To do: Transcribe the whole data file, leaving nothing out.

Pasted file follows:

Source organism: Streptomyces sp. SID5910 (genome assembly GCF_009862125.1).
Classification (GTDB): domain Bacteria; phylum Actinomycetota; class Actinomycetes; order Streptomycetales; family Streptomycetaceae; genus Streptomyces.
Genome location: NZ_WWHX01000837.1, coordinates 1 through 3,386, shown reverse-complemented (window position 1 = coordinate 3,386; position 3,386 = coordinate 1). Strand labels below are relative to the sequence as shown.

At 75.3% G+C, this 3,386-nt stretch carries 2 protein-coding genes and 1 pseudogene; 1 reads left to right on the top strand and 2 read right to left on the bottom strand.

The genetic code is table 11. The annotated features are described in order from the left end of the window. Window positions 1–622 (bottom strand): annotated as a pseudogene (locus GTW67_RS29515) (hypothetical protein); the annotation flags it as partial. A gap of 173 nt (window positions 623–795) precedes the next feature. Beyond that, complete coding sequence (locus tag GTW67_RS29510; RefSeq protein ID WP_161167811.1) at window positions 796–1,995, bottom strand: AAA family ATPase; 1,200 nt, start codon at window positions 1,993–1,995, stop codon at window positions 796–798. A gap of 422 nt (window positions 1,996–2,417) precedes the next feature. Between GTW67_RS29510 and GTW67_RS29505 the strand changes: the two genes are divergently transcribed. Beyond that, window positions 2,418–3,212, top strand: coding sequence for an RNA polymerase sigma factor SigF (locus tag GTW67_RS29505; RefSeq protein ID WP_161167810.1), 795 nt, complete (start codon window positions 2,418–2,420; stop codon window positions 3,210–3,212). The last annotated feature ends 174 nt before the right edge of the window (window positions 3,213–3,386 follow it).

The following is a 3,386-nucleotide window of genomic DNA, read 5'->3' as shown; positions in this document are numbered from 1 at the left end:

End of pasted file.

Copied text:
Source organism: Streptomyces sp. SID5910 (genome assembly GCF_009862125.1).
Classification (GTDB): domain Bacteria; phylum Actinomycetota; class Actinomycetes; order Streptomycetales; family Streptomycetaceae; genus Streptomyces.
Genome location: NZ_WWHX01000837.1, coordinates 1 through 3,386, shown reverse-complemented (window position 1 = coordinate 3,386; position 3,386 = coordinate 1). Strand labels below are relative to the sequence as shown.

At 75.3% G+C, this 3,386-nt stretch carries 2 protein-coding genes and 1 pseudogene; 1 reads left to right on the top strand and 2 read right to left on the bottom strand.

The genetic code is table 11. The annotated features are described in order from the left end of the window. Window positions 1–622 (bottom strand): annotated as a pseudogene (locus GTW67_RS29515) (hypothetical protein); the annotation flags it as partial. A gap of 173 nt (window positions 623–795) precedes the next feature. Beyond that, complete coding sequence (locus tag GTW67_RS29510; RefSeq protein ID WP_161167811.1) at window positions 796–1,995, bottom strand: AAA family ATPase; 1,200 nt, start codon at window positions 1,993–1,995, stop codon at window positions 796–798. A gap of 422 nt (window positions 1,996–2,417) precedes the next feature. Between GTW67_RS29510 and GTW67_RS29505 the strand changes: the two genes are divergently transcribed. Beyond that, window positions 2,418–3,212, top strand: coding sequence for an RNA polymerase sigma factor SigF (locus tag GTW67_RS29505; RefSeq protein ID WP_161167810.1), 795 nt, complete (start codon window positions 2,418–2,420; stop codon window positions 3,210–3,212). The last annotated feature ends 174 nt before the right edge of the window (window positions 3,213–3,386 follow it).

The following is a 3,386-nucleotide window of genomic DNA, read 5'->3' as shown; positions in this document are numbered from 1 at the left end: